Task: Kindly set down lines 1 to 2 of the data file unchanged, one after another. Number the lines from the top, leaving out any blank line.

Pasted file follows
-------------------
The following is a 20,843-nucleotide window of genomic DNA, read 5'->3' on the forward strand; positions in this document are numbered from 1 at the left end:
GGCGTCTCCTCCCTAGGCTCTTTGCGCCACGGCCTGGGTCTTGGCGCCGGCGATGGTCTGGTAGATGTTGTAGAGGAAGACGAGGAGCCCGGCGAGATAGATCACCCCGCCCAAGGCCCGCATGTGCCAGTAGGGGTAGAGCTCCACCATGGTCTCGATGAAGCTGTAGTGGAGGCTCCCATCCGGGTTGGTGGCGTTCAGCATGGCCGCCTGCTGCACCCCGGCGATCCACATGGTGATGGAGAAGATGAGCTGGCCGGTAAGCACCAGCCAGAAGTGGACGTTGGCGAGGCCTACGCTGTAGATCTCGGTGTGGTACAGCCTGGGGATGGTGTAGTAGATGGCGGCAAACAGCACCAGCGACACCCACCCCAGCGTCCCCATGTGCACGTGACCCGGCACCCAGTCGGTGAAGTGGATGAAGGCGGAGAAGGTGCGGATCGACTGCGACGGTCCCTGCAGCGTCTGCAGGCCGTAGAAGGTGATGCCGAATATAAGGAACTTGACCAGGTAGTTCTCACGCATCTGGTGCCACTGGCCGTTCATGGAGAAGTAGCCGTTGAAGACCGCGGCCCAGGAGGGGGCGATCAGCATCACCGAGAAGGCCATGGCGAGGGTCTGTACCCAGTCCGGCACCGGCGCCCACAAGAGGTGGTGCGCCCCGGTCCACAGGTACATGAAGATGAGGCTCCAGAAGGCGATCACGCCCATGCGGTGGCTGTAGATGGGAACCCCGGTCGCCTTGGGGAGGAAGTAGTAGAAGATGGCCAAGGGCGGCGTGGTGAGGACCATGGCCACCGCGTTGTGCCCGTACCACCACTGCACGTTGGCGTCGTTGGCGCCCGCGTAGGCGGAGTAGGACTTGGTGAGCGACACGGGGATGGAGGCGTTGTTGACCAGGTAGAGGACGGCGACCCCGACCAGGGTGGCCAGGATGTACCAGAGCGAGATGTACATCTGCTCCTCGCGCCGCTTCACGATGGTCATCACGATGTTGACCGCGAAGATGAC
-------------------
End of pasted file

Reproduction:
The following is a 20,843-nucleotide window of genomic DNA, read 5'->3' on the forward strand; positions in this document are numbered from 1 at the left end:
GGCGTCTCCTCCCTAGGCTCTTTGCGCCACGGCCTGGGTCTTGGCGCCGGCGATGGTCTGGTAGATGTTGTAGAGGAAGACGAGGAGCCCGGCGAGATAGATCACCCCGCCCAAGGCCCGCATGTGCCAGTAGGGGTAGAGCTCCACCATGGTCTCGATGAAGCTGTAGTGGAGGCTCCCATCCGGGTTGGTGGCGTTCAGCATGGCCGCCTGCTGCACCCCGGCGATCCACATGGTGATGGAGAAGATGAGCTGGCCGGTAAGCACCAGCCAGAAGTGGACGTTGGCGAGGCCTACGCTGTAGATCTCGGTGTGGTACAGCCTGGGGATGGTGTAGTAGATGGCGGCAAACAGCACCAGCGACACCCACCCCAGCGTCCCCATGTGCACGTGACCCGGCACCCAGTCGGTGAAGTGGATGAAGGCGGAGAAGGTGCGGATCGACTGCGACGGTCCCTGCAGCGTCTGCAGGCCGTAGAAGGTGATGCCGAATATAAGGAACTTGACCAGGTAGTTCTCACGCATCTGGTGCCACTGGCCGTTCATGGAGAAGTAGCCGTTGAAGACCGCGGCCCAGGAGGGGGCGATCAGCATCACCGAGAAGGCCATGGCGAGGGTCTGTACCCAGTCCGGCACCGGCGCCCACAAGAGGTGGTGCGCCCCGGTCCACAGGTACATGAAGATGAGGCTCCAGAAGGCGATCACGCCCATGCGGTGGCTGTAGATGGGAACCCCGGTCGCCTTGGGGAGGAAGTAGTAGAAGATGGCCAAGGGCGGCGTGGTGAGGACCATGGCCACCGCGTTGTGCCCGTACCACCACTGCACGTTGGCGTCGTTGGCGCCCGCGTAGGCGGAGTAGGACTTGGTGAGCGACACGGGGATGGAGGCGTTGTTGACCAGGTAGAGGACGGCGACCCCGACCAGGGTGGCCAGGATGTACCAGAGCGAGATGTACATCTGCTCCTCGCGCCGCTTCACGATGGTCATCACGATGTTGACCGCGAAGATGAC